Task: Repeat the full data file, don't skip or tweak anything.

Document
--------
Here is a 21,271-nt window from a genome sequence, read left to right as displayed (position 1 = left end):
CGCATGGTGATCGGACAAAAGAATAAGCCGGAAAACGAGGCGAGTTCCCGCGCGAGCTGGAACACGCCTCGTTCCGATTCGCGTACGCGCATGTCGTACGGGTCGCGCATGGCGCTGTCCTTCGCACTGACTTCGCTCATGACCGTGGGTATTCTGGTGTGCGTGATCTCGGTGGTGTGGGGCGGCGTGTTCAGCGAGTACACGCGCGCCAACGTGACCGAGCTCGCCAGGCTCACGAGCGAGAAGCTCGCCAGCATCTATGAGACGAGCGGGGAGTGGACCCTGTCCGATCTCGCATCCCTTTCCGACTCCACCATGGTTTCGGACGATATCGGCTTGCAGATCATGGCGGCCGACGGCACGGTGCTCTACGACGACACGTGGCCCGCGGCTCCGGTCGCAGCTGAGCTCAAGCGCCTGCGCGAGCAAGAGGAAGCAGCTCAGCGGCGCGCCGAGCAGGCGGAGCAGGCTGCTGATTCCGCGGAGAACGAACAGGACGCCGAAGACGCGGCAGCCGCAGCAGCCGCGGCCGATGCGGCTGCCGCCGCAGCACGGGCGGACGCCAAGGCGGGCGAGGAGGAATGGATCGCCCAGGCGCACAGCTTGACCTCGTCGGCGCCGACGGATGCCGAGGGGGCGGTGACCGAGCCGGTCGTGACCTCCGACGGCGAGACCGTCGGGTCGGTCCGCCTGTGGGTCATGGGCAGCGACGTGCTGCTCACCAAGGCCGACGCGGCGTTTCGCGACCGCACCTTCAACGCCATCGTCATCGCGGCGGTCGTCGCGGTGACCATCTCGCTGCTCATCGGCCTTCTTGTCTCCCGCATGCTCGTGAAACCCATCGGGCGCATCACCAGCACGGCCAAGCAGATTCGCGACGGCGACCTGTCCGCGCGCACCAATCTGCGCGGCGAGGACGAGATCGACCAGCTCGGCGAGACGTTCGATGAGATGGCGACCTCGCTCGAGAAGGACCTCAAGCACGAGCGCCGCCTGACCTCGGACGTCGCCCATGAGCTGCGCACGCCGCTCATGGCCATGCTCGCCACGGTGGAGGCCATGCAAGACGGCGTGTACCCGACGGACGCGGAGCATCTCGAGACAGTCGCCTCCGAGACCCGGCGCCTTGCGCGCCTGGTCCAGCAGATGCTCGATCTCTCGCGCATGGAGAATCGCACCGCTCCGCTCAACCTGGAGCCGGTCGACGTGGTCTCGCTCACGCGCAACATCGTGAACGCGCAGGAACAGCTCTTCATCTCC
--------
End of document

Here is a 21,271-nt window from a genome sequence, read left to right as displayed (position 1 = left end):
CGCATGGTGATCGGACAAAAGAATAAGCCGGAAAACGAGGCGAGTTCCCGCGCGAGCTGGAACACGCCTCGTTCCGATTCGCGTACGCGCATGTCGTACGGGTCGCGCATGGCGCTGTCCTTCGCACTGACTTCGCTCATGACCGTGGGTATTCTGGTGTGCGTGATCTCGGTGGTGTGGGGCGGCGTGTTCAGCGAGTACACGCGCGCCAACGTGACCGAGCTCGCCAGGCTCACGAGCGAGAAGCTCGCCAGCATCTATGAGACGAGCGGGGAGTGGACCCTGTCCGATCTCGCATCCCTTTCCGACTCCACCATGGTTTCGGACGATATCGGCTTGCAGATCATGGCGGCCGACGGCACGGTGCTCTACGACGACACGTGGCCCGCGGCTCCGGTCGCAGCTGAGCTCAAGCGCCTGCGCGAGCAAGAGGAAGCAGCTCAGCGGCGCGCCGAGCAGGCGGAGCAGGCTGCTGATTCCGCGGAGAACGAACAGGACGCCGAAGACGCGGCAGCCGCAGCAGCCGCGGCCGATGCGGCTGCCGCCGCAGCACGGGCGGACGCCAAGGCGGGCGAGGAGGAATGGATCGCCCAGGCGCACAGCTTGACCTCGTCGGCGCCGACGGATGCCGAGGGGGCGGTGACCGAGCCGGTCGTGACCTCCGACGGCGAGACCGTCGGGTCGGTCCGCCTGTGGGTCATGGGCAGCGACGTGCTGCTCACCAAGGCCGACGCGGCGTTTCGCGACCGCACCTTCAACGCCATCGTCATCGCGGCGGTCGTCGCGGTGACCATCTCGCTGCTCATCGGCCTTCTTGTCTCCCGCATGCTCGTGAAACCCATCGGGCGCATCACCAGCACGGCCAAGCAGATTCGCGACGGCGACCTGTCCGCGCGCACCAATCTGCGCGGCGAGGACGAGATCGACCAGCTCGGCGAGACGTTCGATGAGATGGCGACCTCGCTCGAGAAGGACCTCAAGCACGAGCGCCGCCTGACCTCGGACGTCGCCCATGAGCTGCGCACGCCGCTCATGGCCATGCTCGCCACGGTGGAGGCCATGCAAGACGGCGTGTACCCGACGGACGCGGAGCATCTCGAGACAGTCGCCTCCGAGACCCGGCGCCTTGCGCGCCTGGTCCAGCAGATGCTCGATCTCTCGCGCATGGAGAATCGCACCGCTCCGCTCAACCTGGAGCCGGTCGACGTGGTCTCGCTCACGCGCAACATCGTGAACGCGCAGGAACAGCTCTTCATCTCC